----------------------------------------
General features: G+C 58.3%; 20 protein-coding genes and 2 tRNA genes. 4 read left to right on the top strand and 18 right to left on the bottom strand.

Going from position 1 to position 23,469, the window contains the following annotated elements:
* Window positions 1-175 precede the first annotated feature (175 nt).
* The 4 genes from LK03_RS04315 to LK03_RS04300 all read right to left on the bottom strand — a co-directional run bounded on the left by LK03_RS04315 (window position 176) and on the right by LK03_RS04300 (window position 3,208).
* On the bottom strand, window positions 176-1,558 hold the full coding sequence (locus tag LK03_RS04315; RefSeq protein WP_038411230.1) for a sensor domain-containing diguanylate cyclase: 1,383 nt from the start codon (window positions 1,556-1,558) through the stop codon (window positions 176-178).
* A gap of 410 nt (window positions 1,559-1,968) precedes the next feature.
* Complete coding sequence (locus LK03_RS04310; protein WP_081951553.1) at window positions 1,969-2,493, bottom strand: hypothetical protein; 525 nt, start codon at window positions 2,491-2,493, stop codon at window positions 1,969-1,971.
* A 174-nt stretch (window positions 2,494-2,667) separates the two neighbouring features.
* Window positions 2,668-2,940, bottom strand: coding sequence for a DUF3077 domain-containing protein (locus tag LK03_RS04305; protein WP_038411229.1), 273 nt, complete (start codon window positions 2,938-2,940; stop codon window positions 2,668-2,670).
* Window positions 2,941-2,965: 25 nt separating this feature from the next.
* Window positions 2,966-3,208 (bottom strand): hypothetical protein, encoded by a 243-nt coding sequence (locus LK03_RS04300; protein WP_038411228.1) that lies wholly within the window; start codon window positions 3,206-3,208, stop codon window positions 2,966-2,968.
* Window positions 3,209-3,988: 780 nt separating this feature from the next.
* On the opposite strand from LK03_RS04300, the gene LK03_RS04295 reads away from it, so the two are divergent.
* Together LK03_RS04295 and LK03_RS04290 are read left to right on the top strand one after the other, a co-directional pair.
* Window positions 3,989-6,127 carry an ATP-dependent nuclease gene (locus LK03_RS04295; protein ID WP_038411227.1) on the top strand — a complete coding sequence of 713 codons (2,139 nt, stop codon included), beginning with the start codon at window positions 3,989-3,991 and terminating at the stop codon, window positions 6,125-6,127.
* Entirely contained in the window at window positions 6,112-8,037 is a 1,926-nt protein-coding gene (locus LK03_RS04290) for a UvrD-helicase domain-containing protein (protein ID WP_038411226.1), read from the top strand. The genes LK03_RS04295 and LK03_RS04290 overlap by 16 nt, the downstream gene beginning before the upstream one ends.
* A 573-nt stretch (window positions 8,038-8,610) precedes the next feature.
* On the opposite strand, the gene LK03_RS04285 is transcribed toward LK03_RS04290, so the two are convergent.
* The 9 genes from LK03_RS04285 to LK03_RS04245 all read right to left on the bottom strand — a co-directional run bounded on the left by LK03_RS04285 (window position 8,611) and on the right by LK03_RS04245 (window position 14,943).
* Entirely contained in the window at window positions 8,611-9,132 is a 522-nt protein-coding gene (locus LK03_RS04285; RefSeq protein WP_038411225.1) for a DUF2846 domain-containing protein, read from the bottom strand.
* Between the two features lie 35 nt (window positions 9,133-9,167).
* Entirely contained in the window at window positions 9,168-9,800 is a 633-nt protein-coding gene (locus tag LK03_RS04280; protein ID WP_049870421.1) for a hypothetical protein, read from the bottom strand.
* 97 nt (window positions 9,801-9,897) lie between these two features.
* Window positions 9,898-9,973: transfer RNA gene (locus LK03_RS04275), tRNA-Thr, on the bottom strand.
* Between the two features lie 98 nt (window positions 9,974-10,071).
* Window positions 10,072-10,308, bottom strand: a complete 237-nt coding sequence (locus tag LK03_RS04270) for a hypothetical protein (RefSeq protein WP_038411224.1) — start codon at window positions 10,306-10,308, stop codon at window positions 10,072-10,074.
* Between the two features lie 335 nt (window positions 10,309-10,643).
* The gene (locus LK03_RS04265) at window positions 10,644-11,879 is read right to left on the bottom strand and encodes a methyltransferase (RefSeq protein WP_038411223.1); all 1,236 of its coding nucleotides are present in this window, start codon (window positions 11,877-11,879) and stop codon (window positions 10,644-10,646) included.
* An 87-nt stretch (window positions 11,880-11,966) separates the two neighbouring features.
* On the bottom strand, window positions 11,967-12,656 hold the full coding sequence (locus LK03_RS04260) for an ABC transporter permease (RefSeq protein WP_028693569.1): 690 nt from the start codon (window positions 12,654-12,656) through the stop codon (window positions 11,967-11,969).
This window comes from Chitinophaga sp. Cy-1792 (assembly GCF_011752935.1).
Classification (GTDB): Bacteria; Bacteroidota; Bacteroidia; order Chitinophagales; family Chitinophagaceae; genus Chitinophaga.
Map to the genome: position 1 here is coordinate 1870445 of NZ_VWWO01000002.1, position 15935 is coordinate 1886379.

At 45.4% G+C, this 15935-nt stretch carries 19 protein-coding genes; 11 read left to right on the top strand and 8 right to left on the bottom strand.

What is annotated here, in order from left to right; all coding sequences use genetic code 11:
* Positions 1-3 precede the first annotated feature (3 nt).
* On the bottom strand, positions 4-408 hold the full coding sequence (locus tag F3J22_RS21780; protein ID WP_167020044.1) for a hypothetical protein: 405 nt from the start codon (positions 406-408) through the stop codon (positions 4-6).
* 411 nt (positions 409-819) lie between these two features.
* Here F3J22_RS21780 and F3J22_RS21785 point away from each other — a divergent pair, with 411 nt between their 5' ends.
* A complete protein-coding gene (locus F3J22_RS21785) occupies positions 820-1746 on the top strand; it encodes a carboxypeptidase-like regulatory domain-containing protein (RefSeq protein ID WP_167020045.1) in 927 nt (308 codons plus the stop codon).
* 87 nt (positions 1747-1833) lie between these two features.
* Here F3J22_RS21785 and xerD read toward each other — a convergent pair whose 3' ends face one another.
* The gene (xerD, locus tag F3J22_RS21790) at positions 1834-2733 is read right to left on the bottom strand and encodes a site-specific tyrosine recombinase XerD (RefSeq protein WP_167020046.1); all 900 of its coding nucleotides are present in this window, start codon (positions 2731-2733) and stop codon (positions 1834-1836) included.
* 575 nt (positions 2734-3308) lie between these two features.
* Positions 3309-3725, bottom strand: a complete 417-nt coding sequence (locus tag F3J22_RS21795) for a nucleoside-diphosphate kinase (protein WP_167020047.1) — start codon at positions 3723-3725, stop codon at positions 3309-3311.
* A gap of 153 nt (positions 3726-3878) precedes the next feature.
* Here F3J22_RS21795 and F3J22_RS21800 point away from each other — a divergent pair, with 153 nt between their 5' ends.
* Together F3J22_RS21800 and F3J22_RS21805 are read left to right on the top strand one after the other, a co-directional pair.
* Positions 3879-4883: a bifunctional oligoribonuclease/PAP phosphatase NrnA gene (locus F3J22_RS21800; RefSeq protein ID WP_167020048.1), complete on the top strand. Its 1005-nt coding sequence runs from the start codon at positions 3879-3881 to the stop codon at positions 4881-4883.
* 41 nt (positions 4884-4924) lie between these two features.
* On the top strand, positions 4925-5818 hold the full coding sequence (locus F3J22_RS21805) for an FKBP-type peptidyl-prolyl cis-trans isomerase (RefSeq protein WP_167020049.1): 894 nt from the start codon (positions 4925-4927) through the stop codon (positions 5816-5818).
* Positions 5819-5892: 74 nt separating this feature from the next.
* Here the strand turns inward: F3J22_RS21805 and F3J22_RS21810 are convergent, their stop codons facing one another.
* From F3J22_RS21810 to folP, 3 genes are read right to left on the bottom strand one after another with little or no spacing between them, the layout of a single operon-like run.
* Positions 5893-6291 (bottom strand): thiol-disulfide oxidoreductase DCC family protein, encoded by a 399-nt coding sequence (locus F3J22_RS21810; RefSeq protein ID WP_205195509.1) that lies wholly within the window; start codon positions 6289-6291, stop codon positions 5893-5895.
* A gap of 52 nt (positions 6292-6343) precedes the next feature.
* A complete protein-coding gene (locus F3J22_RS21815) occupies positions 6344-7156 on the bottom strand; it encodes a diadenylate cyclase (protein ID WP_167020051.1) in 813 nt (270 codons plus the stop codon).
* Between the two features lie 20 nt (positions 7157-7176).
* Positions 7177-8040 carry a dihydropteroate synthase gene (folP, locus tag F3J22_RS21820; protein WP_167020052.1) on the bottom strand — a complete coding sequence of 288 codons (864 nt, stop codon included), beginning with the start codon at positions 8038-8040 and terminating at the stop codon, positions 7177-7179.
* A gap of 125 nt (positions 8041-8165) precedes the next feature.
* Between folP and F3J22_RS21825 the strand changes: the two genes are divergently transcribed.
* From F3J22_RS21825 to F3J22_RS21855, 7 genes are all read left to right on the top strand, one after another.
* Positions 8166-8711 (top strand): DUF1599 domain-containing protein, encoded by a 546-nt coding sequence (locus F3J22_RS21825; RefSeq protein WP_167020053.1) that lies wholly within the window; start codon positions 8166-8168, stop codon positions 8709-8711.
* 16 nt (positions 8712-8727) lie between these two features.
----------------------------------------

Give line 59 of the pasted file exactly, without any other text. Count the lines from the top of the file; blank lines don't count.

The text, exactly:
* Positions 7177-8040 carry a dihydropteroate synthase gene (folP, locus tag F3J22_RS21820; protein WP_167020052.1) on the bottom strand — a complete coding sequence of 288 codons (864 nt, stop codon included), beginning with the start codon at positions 8038-8040 and terminating at the stop codon, positions 7177-7179.